When a first-time importer asks me for advice, one of the first things I tell him/her is “you can’t send the container back to your China factory, and re-working the goods in your country would be expensive, so make sure product quality is confirmed before shipment”.
The CSIC just published an insightful article about the topic of returning a product back to China.
It states that “the system in China is designed to make it very hard to get defective goods into China, even if the overseas buyer has clear paper trail and full support of the original supplier”. This is exactly what I heard from several sources: don’t count on it.
An importer who discovers defective products in his warehouse has already paid the import duties. If he wants to send the goods to China, he will have to pay for international freight and for the duties to export into China. And then, again the same story, to get the goods in his country. It takes a lot of time and a lot of money.
BUT there are other options, as outlined in the CSIC’s article:
a) send the defects back, supplier gives you credit on future order and they eat the cost to return, rework and replace. Be very careful that this supplier will be around to complete the transaction and that you have a lot of leverage and history together. I have seen more than a few suppliers simply pass on doing business with the client ever again rather than do what is right and replace the goods.
Good luck with that… Very unlikely in 98% of cases. Chinese suppliers are very focused on their short-term bottom line, and they never want to lose money on one transaction.
b) rework the goods in the USA with local technicians or ones sent over from China.
That’s what happens most often (if the goods can be reworked and if it makes more sense than just sorting out the bad products or throwing everything away). Some companies are specialized in repairing/relabeling/repackaging defective products from China!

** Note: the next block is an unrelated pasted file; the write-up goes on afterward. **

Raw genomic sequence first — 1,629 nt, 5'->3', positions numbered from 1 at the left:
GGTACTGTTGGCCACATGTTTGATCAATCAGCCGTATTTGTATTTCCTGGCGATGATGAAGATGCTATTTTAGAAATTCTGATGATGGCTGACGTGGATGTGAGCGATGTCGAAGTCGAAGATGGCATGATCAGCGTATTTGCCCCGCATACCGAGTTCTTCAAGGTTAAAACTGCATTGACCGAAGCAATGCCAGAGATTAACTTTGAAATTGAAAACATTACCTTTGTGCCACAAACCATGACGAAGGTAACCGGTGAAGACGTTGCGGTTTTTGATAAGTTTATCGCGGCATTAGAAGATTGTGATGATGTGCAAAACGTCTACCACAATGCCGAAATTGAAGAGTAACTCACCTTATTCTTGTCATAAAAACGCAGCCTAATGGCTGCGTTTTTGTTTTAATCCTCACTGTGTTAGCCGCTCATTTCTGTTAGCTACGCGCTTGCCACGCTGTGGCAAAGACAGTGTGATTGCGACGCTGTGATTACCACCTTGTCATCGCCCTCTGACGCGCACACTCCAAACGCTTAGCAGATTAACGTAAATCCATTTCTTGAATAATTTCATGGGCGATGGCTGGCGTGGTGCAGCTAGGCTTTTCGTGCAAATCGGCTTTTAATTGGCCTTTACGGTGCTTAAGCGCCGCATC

c) send the goods to HK and have the re-work take place there. Labor and warehouse is much more than in PRC, but still much less than USA. Most important, HK is more flexible with the duties.
This one probably seldom happens, but it is good to keep it in mind.
d) once the goods are in HK, you could also arrange for a “gray shipment” to PRC for re-work. Don’t try to arrange it under your name, but there are 3rd parties who will leverage their relationships with the border officials to bring your product into China at a reduced tax rate. This is very much a “gray area” practice, but very common none the less. Often, the 3rd party will reclassify your goods under an HS code that is not taxed at importation. The reason I suggest you ship to HK first, is that it is very hard for these 3rd parties to arrange “special channel” for international freight, but the HK-Shenzhen boarder is much more porous and things are flexible as trucks cross back and forth overland. As this is not black and white, your supplier may not have experience either, especially if they are not based in S. China near HK. So if you do explore this gray channel, make sure you deal with a firm that does have experience and structure your payments so that they get paid AFTER the delivery is made.
A bit risky and not really legal, but good to know…
e) if all else fails and your supplier isn’t stepping up to the plate to fix the problems or saying “they can’t afford to fix it”, know that I have had many suppliers “suddenly” come up with the cash once a lawsuit was pending.
Right. But it takes a solid OEM contract, drafted by a lawyer who knows the Chinese system and chopped by the supplier.
Another preventive action is to inspect quality during production and again before shipment. Oh, and the best is to work with a reliable manufacturer, of course.
What do you think?